Today, January 22nd Googles homepage image shows a black and white illustrations of a beautiful Chinese women, her face significantly adding to the Google spell out. In remembrance and celebration of the 97th anniversary of The Toll of the Searelease, the woman of today’s recognition is Anna May Wong, Hollywood’s first Asian-American movie star to gain international prominence in cinema from silent film, sound film, television, stage and radio. The Toll Of The Sea being her very first lead role in a time of racial controversy.
The actress had a desire to pursuit her place ever since grade school, skipping class and using her 5 cents to see movies at the new Nickelodeon indoor theater that opened in her hometown, LA.
Ana May had her first feature in a movie when she was 14 years old in a film titled The Red Lantern where she was only a detail in the background carrying a lantern. Though this first scene went uncredited, it inched her closer to other opportunities that opened bigger and in most times heavier (due to the racial barriers of the industry) doors to her career.
“ I was so young when I began that I knew I still had youth if I failed, so I determined to give myself 10 years to succeed as an actress.” -Anna May Wong
Wongs decision to drop out of high-school didn’t necessarily hault her life studies at all. Apart from her spending time at local studios and making herself visible to those in direction and production, she took the time to study language in wants to perfect and bring fluidity to her accents. A polyglot for show, May spoke English, Cantonese, French and German. Receiving great recognized for the graceful vocals she’d bring on screen.At age 17, 1922 Anna May landed her first leading role as Lotus Flower in the silent drama, The Toll of the Sea. Quiet the big deal it was, this film was one of the first- ( the second after 1917’s The Gulf to be exact) technicolor feature of Hollywood that didn’t require a special projector for filming. The start of complex optical engineering, the cameras used to film The Toll of the Sea captured natural colors. The camera’s beam-splitting prism separated the green and red portions of the spectrum, recorded alternate frames of a double-length and black-and-white negative all to bring some color to a film that showed the diversity of the cast starring Anna May. The film raised ranges of conversation for plenty reasons but two reason for sure.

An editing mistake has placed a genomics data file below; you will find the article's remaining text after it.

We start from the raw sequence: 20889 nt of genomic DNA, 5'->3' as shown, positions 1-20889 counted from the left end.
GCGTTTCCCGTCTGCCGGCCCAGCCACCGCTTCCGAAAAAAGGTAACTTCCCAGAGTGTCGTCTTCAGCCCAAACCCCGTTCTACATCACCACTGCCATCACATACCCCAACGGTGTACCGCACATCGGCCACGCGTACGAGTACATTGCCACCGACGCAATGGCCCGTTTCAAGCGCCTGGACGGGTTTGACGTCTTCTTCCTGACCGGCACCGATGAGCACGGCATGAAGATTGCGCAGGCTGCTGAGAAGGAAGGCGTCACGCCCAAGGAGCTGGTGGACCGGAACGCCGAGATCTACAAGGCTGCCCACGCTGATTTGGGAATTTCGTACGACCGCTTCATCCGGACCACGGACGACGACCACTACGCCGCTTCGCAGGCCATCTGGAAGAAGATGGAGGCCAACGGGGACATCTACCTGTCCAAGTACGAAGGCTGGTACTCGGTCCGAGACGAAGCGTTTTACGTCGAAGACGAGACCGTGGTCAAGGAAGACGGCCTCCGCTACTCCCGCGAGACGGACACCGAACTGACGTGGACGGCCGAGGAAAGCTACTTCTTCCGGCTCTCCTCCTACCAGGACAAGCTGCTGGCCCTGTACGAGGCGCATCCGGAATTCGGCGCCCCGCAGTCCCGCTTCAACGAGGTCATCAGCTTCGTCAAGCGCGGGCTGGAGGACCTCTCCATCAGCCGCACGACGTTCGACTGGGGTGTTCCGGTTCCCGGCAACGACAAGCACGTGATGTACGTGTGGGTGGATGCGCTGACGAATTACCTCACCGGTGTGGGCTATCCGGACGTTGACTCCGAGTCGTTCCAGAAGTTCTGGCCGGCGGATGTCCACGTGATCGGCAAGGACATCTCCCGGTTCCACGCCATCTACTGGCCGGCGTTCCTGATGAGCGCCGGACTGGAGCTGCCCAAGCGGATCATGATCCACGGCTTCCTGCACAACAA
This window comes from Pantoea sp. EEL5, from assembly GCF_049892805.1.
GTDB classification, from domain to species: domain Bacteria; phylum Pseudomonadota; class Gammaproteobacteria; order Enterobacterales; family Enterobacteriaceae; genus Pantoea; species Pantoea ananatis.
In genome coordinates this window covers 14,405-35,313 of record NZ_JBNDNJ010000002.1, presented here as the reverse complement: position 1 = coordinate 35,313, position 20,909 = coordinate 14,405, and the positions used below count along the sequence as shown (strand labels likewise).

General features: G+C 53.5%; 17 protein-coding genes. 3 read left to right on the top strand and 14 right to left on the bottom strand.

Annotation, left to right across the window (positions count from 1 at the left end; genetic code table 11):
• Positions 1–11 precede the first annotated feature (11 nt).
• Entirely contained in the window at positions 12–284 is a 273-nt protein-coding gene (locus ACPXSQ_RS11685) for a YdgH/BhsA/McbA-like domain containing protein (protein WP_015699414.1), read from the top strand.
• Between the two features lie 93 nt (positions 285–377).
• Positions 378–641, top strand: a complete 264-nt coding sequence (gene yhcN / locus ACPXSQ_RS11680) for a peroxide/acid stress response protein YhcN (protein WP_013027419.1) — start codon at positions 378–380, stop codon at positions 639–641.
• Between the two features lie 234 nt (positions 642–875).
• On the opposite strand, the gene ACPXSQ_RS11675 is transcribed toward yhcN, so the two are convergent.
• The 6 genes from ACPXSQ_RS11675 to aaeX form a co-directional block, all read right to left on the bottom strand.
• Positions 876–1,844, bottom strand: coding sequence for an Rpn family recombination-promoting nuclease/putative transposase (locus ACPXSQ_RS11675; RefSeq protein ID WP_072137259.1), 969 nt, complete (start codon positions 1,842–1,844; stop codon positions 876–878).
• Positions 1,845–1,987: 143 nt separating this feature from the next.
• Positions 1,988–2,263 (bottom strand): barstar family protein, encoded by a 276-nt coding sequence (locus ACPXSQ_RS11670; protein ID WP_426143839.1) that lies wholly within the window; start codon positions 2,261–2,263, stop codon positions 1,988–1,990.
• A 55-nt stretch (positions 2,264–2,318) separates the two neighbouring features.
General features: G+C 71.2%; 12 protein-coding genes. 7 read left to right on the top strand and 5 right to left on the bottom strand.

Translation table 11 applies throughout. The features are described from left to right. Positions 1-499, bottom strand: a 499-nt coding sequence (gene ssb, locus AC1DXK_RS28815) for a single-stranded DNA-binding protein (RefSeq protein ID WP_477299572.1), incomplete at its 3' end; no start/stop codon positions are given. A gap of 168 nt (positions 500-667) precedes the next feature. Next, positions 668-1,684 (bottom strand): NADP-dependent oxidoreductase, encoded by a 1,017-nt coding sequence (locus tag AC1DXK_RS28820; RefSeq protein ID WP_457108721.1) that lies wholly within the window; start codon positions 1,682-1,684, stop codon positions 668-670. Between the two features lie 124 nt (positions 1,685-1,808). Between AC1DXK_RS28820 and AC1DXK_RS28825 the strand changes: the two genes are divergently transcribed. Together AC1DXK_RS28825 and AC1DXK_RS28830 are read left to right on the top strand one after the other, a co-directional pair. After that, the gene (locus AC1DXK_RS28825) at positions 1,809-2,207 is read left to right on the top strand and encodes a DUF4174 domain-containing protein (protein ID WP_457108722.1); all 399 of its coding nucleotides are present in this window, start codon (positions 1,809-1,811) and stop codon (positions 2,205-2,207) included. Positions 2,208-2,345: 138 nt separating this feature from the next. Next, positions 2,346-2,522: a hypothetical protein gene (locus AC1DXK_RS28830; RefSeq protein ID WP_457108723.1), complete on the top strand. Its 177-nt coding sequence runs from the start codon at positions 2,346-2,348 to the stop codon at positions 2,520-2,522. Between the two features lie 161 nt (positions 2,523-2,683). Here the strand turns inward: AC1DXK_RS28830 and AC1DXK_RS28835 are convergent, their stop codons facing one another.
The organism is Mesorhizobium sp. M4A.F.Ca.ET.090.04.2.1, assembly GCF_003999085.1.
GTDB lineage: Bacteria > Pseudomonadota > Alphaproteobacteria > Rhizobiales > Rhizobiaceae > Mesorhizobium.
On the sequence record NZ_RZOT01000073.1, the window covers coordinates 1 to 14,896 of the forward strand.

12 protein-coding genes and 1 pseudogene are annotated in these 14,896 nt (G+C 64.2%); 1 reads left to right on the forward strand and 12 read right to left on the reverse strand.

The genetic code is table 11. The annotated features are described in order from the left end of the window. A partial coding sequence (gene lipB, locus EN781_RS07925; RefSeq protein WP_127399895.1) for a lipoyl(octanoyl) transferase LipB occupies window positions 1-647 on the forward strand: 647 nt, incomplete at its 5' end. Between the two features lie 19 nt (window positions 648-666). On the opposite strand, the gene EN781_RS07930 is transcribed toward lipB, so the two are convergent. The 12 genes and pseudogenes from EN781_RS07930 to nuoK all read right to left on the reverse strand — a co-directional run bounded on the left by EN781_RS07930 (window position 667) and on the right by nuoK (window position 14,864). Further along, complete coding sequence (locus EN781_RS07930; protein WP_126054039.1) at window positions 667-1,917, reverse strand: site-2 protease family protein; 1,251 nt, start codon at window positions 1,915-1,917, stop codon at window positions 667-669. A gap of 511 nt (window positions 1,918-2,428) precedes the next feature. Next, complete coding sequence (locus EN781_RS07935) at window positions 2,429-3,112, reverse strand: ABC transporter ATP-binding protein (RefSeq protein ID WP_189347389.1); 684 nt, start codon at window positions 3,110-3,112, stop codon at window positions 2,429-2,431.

Ofcourse after this bold view, the industry was more than “careful” when it came to hiring Anna May for any other films, especially with her “condition”, her race.
Despite, Anna May never conformed to the belittling of her heritage. She consistently outright declined any rolls that followed suit with any Asian stereotypes and spoke out against Hollywood’s racism in interviews. All while still finding way to gain experience, expertise, and exposure.
As she grew in fame, Anna began to use her celebrity to make political statements and attract attention to important causes. She was very outspoken about Japan’s relations with China, and even wrote a criticism of Japan’s invasion of Manchuria in 1931. She also raised money for causes, auctioning off her costumes and donating money to Chinese aid, writing a cookbook and giving the profits to United China Relief.
A women who maintains her morals while attaining her dreams, is a women to be recognized indeed.
Anna Mays birth name is Liu Tsong, meaning “willow frost.” She came up with her own stage name “Anna May” when she was only 11. Anime is a style of Japanese film and television animation.
Anna May ; Anime. That’s clever!
Swipe through the Google Doodle slide by Sophie Diao here.